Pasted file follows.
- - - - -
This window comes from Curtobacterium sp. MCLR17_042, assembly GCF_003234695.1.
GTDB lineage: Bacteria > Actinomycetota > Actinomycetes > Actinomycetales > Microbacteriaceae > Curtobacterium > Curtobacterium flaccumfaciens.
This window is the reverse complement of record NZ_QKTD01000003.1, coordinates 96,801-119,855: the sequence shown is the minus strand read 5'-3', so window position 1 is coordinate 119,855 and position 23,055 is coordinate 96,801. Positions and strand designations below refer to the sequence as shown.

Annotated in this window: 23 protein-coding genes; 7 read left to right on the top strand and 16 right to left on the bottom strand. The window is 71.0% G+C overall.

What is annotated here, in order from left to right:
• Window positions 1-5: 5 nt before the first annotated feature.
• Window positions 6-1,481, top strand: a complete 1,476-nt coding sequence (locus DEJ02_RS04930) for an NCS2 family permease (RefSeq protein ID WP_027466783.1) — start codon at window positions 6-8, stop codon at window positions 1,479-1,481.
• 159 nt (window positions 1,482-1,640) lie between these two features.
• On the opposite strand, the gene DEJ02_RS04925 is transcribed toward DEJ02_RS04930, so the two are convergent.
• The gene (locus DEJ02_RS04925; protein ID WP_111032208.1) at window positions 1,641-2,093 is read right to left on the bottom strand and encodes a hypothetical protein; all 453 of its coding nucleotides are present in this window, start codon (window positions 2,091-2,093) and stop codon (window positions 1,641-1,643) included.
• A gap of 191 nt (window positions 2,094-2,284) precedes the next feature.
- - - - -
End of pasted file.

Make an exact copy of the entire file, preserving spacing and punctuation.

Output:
This window comes from Curtobacterium sp. MCLR17_042, assembly GCF_003234695.1.
GTDB lineage: Bacteria > Actinomycetota > Actinomycetes > Actinomycetales > Microbacteriaceae > Curtobacterium > Curtobacterium flaccumfaciens.
This window is the reverse complement of record NZ_QKTD01000003.1, coordinates 96,801-119,855: the sequence shown is the minus strand read 5'-3', so window position 1 is coordinate 119,855 and position 23,055 is coordinate 96,801. Positions and strand designations below refer to the sequence as shown.

Annotated in this window: 23 protein-coding genes; 7 read left to right on the top strand and 16 right to left on the bottom strand. The window is 71.0% G+C overall.

What is annotated here, in order from left to right:
• Window positions 1-5: 5 nt before the first annotated feature.
• Window positions 6-1,481, top strand: a complete 1,476-nt coding sequence (locus DEJ02_RS04930) for an NCS2 family permease (RefSeq protein ID WP_027466783.1) — start codon at window positions 6-8, stop codon at window positions 1,479-1,481.
• 159 nt (window positions 1,482-1,640) lie between these two features.
• On the opposite strand, the gene DEJ02_RS04925 is transcribed toward DEJ02_RS04930, so the two are convergent.
• The gene (locus DEJ02_RS04925; protein ID WP_111032208.1) at window positions 1,641-2,093 is read right to left on the bottom strand and encodes a hypothetical protein; all 453 of its coding nucleotides are present in this window, start codon (window positions 2,091-2,093) and stop codon (window positions 1,641-1,643) included.
• A gap of 191 nt (window positions 2,094-2,284) precedes the next feature.